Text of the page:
Psychoanalytic Disagreements in Context
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Psychoanalytic Disagreements in Context

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Contemporary psychoanalysts are eclectic and believe they use the best ideas from each of our numerous competing theoretic models. However, there is confusion and controversy about what constitutes 'best.' Critical differences between these theories are about inferences concerning the disguised meaning of what patients tell us. There can be no meaning without context but we have never developed a consensus about how we establish context (contextualization). This book offers a number of detailed clinical examples to illustrate how confusion about contextualization serves as the source of some of our most important disagreements.show more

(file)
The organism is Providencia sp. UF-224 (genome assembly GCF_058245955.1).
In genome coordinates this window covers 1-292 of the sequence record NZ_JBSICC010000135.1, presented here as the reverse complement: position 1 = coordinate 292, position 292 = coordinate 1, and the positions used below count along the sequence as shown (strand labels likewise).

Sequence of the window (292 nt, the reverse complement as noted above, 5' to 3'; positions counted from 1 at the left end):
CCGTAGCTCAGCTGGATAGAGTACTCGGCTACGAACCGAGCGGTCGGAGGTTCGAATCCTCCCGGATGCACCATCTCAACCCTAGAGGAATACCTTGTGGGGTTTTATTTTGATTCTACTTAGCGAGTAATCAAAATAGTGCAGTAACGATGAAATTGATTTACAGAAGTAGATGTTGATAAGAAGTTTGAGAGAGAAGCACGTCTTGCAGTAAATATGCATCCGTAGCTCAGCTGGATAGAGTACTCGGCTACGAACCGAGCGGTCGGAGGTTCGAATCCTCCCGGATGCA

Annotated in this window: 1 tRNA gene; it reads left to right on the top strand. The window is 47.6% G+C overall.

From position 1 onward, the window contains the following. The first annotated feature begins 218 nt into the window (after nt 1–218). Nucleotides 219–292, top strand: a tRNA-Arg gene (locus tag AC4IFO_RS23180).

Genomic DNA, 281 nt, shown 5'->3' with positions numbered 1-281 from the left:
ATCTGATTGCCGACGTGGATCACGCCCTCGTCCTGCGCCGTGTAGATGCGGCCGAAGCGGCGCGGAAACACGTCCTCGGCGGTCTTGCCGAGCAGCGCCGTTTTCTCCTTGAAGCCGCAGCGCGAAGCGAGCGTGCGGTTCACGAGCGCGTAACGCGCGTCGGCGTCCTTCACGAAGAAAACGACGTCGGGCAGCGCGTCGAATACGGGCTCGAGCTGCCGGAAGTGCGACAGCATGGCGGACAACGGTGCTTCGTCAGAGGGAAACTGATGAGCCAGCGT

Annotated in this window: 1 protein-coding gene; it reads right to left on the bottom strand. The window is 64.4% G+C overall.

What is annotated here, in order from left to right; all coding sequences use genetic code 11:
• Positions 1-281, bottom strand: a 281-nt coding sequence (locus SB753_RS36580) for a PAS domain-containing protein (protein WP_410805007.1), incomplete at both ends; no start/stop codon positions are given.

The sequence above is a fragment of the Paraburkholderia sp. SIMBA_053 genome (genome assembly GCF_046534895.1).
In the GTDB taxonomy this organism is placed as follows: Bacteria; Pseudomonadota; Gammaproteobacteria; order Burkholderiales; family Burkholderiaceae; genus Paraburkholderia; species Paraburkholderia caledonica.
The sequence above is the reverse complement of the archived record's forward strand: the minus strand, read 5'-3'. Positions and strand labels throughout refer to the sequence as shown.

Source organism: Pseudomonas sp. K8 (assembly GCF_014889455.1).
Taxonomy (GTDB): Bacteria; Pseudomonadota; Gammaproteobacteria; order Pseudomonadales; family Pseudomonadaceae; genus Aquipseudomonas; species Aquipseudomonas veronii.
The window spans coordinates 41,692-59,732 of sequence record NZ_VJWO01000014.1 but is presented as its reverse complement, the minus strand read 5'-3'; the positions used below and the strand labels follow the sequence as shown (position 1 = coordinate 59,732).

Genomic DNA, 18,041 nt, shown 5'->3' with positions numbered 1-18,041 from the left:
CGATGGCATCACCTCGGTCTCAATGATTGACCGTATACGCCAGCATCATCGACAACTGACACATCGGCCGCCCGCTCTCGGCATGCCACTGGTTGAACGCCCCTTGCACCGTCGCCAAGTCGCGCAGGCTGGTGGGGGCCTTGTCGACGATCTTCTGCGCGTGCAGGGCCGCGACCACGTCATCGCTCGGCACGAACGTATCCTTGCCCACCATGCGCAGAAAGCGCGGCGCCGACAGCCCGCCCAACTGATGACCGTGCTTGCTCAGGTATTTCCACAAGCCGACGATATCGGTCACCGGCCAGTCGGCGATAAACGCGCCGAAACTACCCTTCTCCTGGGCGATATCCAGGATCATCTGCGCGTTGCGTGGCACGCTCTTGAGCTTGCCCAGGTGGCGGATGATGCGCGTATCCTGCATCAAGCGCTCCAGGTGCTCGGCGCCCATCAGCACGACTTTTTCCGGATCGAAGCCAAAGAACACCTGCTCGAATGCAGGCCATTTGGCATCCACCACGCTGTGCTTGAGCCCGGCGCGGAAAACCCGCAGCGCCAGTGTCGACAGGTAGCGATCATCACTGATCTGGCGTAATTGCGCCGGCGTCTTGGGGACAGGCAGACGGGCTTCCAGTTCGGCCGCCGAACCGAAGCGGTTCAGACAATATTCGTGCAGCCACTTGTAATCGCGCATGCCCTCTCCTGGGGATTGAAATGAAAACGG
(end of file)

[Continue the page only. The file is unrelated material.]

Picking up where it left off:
Product details

  • Paperback | 250 pages
  • 147.32 x 223.52 x 22.86mm | 317.51g
  • Jason Aronson Inc. Publishers
  • Northvale NJ, United States
  • English
  • 0765705567
  • 9780765705563

Review quote